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Make sure your voice is heard

Jury Selection #1

Whether or not you agree with the verdict in the Casey Anthony trial, it’s not easy making life-and-death decisions that will forever be scrutinized and second-guessed by the public. The more infamous the case, the greater the responsibility—and the potential criticism.

As another defense attorney admonished the jury during summation in a long ago show trial, “you are the only bulwark that can resist oppression in a time of public excitement. Judges cannot do it. The fathers of this country put this power in the hands of the people.” If that burden weren’t enough, the attorney went on to assure jurors the accused was “the kind of man who never fails a friend. He was loved by his followers. Open-handed, generous, a man a bookmaker would trust with a ten-thousand-dollar bet.”

No mention of whether he wore a halo.

It doesn’t matter if you’re on a jury, a workplace team, or a PTA committee. The hard part starts when you’re shoved into a room and expected to reach consensus on important issues that could have an impact on lives, careers, projects, or others’ welfare. How do you maintain your own integrity without stomping on everyone else’s right to be heard? Remember this advice:

• Set boundaries. Treat everyone in the group respectfully and insist they treat you respectfully. Rather than responding in kind to belligerence, quietly refuse to interact with people who become abusive. Ignore them and continue the discussion around them. If others follow your lead, rude participants will soon learn to adapt to the majority or risk being excluded from the conversation.

• Nix prejudices. Beware of assuming you can guess people’s opinions based on their age, race, gender, ethnicity, country or region of origin, or any other arbitrary criteria. Try not to make judgments about how people are going to feel until they’ve had time to explain their views. Your prejudgments could be wrong or might have you devising mental counter-arguments when you should be listening to what others have to say.

• Accept differences. Strive to let other participants know their views are welcome and appreciated. Exercise your own good listening skills, and speak up for less bold members of the group when dissenters try to intimidate them into silence. Stress that you can’t reach genuine consensus unless everyone has the opportunity to express opinions.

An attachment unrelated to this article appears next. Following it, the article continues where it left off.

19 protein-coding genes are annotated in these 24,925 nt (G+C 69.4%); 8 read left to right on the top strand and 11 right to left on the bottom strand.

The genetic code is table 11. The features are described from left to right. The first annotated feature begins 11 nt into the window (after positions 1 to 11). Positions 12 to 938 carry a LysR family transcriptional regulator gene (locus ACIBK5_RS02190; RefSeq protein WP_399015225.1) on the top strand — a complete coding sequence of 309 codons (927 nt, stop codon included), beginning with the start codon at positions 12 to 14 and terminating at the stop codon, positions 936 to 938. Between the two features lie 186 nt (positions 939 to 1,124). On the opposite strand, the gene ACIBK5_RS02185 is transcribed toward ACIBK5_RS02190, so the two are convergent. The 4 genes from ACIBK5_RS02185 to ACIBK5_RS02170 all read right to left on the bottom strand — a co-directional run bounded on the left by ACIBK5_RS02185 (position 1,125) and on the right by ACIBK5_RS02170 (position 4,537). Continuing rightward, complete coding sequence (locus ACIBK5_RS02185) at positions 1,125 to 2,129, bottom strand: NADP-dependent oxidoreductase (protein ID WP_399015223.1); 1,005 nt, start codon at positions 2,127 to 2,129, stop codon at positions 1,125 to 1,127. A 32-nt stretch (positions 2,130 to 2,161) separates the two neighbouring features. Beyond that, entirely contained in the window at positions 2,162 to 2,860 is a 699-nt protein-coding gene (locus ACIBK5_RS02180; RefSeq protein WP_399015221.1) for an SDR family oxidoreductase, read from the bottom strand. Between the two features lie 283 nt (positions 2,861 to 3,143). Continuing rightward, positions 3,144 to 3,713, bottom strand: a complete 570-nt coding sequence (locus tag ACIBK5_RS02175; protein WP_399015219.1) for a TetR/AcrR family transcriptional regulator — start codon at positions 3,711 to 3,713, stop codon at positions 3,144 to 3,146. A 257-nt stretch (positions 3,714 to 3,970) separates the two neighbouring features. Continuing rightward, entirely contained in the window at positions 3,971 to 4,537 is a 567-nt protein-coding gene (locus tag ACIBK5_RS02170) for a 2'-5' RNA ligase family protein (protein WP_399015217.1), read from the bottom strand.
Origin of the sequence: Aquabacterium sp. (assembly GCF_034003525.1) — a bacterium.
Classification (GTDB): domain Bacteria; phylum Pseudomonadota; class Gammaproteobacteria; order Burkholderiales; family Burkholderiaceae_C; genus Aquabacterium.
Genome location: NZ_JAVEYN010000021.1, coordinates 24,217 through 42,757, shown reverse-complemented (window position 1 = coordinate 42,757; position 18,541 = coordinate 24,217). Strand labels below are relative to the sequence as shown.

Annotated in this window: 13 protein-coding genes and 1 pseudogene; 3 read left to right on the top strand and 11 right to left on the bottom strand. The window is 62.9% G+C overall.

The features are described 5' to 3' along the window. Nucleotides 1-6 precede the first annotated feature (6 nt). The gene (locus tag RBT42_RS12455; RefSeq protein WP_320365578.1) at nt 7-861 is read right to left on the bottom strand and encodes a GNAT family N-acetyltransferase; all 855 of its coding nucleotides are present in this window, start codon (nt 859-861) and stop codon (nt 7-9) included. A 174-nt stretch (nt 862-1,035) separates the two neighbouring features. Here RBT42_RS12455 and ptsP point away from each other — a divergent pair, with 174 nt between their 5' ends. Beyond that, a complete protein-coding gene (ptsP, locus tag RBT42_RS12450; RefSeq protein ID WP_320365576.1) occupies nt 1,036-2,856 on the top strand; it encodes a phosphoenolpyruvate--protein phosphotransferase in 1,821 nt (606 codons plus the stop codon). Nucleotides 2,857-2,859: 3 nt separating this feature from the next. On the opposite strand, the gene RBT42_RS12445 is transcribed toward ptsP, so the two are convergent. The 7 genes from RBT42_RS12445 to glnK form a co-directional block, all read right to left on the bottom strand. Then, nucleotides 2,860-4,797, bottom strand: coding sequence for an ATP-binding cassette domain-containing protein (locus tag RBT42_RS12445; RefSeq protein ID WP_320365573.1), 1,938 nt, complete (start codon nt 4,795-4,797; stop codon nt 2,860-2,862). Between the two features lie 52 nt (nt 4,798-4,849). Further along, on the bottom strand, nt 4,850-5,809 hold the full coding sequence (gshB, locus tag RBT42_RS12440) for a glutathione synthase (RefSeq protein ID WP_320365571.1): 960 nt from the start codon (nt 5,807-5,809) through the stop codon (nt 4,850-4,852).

• Maintain perspective. Expect people to disagree with you—especially when the subject is controversial or the stakes are high. And try not to let their ire get to you. Some people don’t know how to disagree without resorting to “you, you, you.” But no matter how personal their argument sounds, that doesn’t mean it’s really personal. You can’t control how others approach the discussion, but you can control how you react. Stay calm, and keep reminding yourself it’s not a personal attack.

• Be honest. Never go along to get along when making a group decision. Speak your truth, whatever it takes. If your decision is irreversible—for instance, choosing how to budget finite resources or reaching a verdict in a criminal trial—you don’t want to be haunted by knowing you kept silent and went along with something you felt was wrong. Take the time required to reach a decision you can live with.

• Trust yourself. Once your group has made its decision, don’t look back. It’s easy for other people to whoop about what they would have done in your shoes … but they weren’t in your shoes. You did what you believed was right based on the information at your disposal. Second-guessing doesn’t serve any useful purpose. For your own peace of mind, let it go.

The problem with making any decision—particularly when you’re trying to reach a consensus with others—is you may never know if you made a wise choice. Sometimes the wrong thing turns out okay, or the right thing goes awry … or you never know one way or the other. On the positive side, not every decision will keep you up at night. Remember that open-handed, generous fellow his attorney would trust with a ten-thousand-dollar bet? The jury didn’t quite see it that way. They found him guilty of income tax evasion.

His name was Al Capone.

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